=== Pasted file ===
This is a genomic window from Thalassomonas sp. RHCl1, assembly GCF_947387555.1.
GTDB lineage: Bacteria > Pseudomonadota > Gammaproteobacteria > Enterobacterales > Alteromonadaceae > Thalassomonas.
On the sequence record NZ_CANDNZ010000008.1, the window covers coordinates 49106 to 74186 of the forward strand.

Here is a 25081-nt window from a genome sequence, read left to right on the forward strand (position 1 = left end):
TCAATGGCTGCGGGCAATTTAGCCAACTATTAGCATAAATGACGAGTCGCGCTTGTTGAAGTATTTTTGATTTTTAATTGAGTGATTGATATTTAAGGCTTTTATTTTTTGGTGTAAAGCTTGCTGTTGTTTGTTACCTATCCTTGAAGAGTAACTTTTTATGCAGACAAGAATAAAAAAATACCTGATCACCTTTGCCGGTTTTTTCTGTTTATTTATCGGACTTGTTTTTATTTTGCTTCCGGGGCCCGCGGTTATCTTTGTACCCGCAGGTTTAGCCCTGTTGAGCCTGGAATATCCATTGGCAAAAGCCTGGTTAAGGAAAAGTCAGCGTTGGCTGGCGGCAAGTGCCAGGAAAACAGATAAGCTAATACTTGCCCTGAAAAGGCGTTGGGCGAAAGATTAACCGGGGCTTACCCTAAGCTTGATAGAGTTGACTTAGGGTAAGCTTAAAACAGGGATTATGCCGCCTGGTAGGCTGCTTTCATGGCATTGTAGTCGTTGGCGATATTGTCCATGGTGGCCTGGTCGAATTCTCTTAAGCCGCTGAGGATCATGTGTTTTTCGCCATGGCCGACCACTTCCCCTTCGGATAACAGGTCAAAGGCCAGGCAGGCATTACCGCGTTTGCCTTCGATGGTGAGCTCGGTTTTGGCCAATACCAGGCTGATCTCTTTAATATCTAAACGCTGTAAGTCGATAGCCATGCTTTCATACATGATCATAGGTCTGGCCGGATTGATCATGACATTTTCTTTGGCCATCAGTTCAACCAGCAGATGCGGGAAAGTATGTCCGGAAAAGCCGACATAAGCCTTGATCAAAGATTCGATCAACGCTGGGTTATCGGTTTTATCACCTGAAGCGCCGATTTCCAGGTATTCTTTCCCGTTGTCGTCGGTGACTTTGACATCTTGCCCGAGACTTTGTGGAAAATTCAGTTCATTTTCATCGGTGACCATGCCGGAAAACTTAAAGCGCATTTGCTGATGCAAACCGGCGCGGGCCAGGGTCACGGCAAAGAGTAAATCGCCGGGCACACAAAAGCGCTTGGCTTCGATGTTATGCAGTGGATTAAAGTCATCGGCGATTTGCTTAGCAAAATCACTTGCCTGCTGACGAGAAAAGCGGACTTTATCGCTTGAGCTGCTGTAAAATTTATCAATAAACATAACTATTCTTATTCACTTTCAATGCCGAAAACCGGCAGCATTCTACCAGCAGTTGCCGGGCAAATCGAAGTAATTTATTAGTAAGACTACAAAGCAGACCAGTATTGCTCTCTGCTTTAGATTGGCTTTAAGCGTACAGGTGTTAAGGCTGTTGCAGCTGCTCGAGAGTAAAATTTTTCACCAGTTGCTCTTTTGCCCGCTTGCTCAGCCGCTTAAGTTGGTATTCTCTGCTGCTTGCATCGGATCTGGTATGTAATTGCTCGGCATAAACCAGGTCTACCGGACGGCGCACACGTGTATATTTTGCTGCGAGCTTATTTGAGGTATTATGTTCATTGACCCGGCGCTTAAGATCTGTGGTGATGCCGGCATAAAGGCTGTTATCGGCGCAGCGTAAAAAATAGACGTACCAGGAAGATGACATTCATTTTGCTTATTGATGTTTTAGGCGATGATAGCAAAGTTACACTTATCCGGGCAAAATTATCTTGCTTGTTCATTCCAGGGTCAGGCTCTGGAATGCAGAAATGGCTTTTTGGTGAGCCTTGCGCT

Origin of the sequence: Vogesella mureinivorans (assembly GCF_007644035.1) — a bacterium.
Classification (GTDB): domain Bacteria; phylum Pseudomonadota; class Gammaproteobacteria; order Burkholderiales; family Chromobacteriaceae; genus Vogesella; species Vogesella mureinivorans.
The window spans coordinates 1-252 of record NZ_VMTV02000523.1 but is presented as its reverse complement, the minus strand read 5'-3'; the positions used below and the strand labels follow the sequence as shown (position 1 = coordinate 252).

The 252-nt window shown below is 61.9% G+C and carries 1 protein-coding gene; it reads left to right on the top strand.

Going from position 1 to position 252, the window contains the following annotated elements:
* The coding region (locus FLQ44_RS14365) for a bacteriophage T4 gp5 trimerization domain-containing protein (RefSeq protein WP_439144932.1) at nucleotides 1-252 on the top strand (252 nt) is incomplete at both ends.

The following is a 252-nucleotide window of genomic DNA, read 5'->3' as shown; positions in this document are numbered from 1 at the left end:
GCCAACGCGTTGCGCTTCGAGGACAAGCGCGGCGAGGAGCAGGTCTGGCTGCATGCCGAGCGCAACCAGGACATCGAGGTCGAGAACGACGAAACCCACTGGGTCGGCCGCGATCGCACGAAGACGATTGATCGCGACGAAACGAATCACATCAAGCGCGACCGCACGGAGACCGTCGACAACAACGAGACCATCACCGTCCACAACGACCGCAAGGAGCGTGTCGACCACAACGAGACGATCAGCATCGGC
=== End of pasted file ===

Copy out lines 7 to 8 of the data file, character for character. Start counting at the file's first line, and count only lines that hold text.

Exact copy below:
Classification (GTDB): domain Bacteria; phylum Pseudomonadota; class Gammaproteobacteria; order Burkholderiales; family Chromobacteriaceae; genus Vogesella; species Vogesella mureinivorans.
The window spans coordinates 1-252 of record NZ_VMTV02000523.1 but is presented as its reverse complement, the minus strand read 5'-3'; the positions used below and the strand labels follow the sequence as shown (position 1 = coordinate 252).